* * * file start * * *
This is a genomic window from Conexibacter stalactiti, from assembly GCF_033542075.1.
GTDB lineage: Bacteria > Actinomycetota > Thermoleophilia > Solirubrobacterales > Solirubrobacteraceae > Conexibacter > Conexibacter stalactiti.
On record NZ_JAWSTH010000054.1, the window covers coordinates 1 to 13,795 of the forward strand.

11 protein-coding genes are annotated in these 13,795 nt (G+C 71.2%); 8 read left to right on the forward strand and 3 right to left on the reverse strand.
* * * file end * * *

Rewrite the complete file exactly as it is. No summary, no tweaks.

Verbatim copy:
This is a genomic window from Conexibacter stalactiti, from assembly GCF_033542075.1.
GTDB lineage: Bacteria > Actinomycetota > Thermoleophilia > Solirubrobacterales > Solirubrobacteraceae > Conexibacter > Conexibacter stalactiti.
On record NZ_JAWSTH010000054.1, the window covers coordinates 1 to 13,795 of the forward strand.

11 protein-coding genes are annotated in these 13,795 nt (G+C 71.2%); 8 read left to right on the forward strand and 3 right to left on the reverse strand.